It might seem like I’m being contradictory, saying, “look, hard work alone doesn’t equal success” and “success is mostly hard work.” But let’s avoid the cognitive error of thinking in binaries. It’s hard work, but it’s not just one kind of work. The Beatles worked on composition, getting gigs, connecting with an audience, creating relationships, collaboration, production values, recruiting, recording, auditioning…they did the work. And that’s a clarion call for each of us to do the work. Stop making excuses and do the work. The work is all of it. If it were just songwriting, or just plucking chords, most of us would be rockstar-famous and obscurity would be the weird exception.
To quote Joe Strummer (the Clash), “I’ll tell you what it is. We try harder. That’s all it is. We’re not particularly talented.”
This can be supremely comforting, you know. If we set aside the question of talent, and the excuses that go with it, we also jettison the questions it prompts, “am I talented enough?” If you’re not willing to let go of other possible dreams, and you aren’t ready to walk over hot coals to get to your art, then you might be in the wrong line of work. Or else you’re not going to be a full-time working artist. It’s not wrong to dabble in art, or do it part time. Art belongs to all of us, as a craft, and it’s also there for us as consumers and collectors. I think so many of us have MULTIPLE art forms we do in the same way aficionados might fish, play tennis, or play chess. More than a hobby, less than the all-consuming career path. But your central vocation is non-negotiable.
So does it even matter if you’re talented? Would you quit if you couldn’t find a test somewhere that measures or confirms “talent,” or if someone tells you they don’t think you’ve got the right stuff? Of course not—not if you’re doing this for real. One of those musicians from the era I mentioned said in a Rolling Stone interview, “People think I’m this way because I’m in rock and roll. No, I’m in rock and roll because I’m this way.” Yeah. I live that every day, in my own vocation. We all do, if we’re true to it.
You teach Brand Story in CHF Conferences and the Digital Campus. Do you think one of the reasons not everyone gets “discovered” is they don’t have a compelling story?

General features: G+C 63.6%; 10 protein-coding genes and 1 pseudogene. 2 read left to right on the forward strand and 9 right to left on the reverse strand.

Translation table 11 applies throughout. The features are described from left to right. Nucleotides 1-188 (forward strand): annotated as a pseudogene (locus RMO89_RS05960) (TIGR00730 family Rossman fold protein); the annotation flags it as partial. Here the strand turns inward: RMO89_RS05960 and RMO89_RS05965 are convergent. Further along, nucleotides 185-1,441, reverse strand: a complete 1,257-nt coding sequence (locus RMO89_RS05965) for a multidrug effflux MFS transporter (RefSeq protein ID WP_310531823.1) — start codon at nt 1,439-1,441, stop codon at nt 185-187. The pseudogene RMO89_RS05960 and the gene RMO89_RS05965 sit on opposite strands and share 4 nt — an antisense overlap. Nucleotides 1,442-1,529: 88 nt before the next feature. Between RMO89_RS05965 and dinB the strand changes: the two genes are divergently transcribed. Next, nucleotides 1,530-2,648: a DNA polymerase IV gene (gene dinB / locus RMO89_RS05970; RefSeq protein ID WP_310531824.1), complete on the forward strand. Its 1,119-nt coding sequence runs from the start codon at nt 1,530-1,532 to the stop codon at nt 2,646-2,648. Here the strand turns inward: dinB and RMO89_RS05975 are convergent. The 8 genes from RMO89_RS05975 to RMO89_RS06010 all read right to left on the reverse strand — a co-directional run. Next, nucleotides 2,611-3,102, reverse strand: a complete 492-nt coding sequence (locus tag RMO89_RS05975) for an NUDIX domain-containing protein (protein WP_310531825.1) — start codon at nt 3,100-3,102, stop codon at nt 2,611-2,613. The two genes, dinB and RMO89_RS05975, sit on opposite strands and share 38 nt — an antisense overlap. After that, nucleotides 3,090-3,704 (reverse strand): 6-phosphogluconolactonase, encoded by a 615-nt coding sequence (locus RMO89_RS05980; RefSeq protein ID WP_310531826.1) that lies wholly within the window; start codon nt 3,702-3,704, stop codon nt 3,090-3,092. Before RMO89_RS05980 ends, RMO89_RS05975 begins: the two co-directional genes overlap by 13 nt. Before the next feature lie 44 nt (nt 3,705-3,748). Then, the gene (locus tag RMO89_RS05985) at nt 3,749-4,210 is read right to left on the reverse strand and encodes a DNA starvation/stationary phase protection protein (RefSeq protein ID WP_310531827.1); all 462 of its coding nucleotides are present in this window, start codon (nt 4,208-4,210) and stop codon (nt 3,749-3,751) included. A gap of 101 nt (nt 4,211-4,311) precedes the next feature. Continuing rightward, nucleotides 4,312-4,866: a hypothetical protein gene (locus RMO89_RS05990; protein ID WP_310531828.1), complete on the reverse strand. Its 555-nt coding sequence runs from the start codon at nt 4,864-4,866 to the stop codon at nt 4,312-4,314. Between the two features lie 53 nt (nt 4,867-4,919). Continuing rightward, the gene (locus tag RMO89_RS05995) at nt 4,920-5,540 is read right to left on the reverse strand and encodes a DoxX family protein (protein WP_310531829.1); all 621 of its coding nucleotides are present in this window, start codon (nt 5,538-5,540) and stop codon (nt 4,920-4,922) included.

Short answer: Yeah. I liked Keebler and Dolly Madison, growing up. The kids at school liked Nabisco and Hostess. This is back before we knew about preservatives, and before “craft” became an adjective.( I lived in suburban Hell, so no fresh-baked French pastries for me!) But look, it wasn’t just that Keebler showed up on my favorite cartoons, and Dolly Madison was the copilot for every Peanuts special, though that didn’t hurt. I think they were more like Entenmann’s, and their competitors were more cardboard and glue. It’s a matter of palate, of course. But a lot of brands like that just didn’t make it as big. Royal Crown Cola couldn’t knock down Pepsi which was getting its butt handed to it by Coke. I don’t think it’s that more people liked the product or liked the taste. If it was about taste, you’d just eat or drink something else. Taste is the equivalent of talent. I think the reason one brand of flour, cocoa, maple syrup, or cereal made it—and the other is a scarce vintage item—is because one brand told a better story.
Coke made itself the American beverage; go back and watch the advertising. Better yet, check out the example of Marlboro’s branding. Winston is arguably the better cigarette. Smoking, like eating McDonald’s, is something I haven’t done since before I was twenty, but partly because I’m a Mad Men fan, I’m still thinking about where cigarettes land in commercial culture. Fred Flintstone and Barney Rubble smoked a pack of Winstons on TV. Really! I started when I was fifteen, and nobody I knew smoked Winstons. Marlboro, with that cowboy on the range, the rugged individualist, was part of the better story. Winston couldn’t compete. I choose that example because it’s unforgettable, isn’t it? If you haven’t SEEN that billboard, you don’t have a US passport.
So, are you saying even with all the hard work (of all the different kinds) needed to succeed, you won’t succeed without a compelling brand story?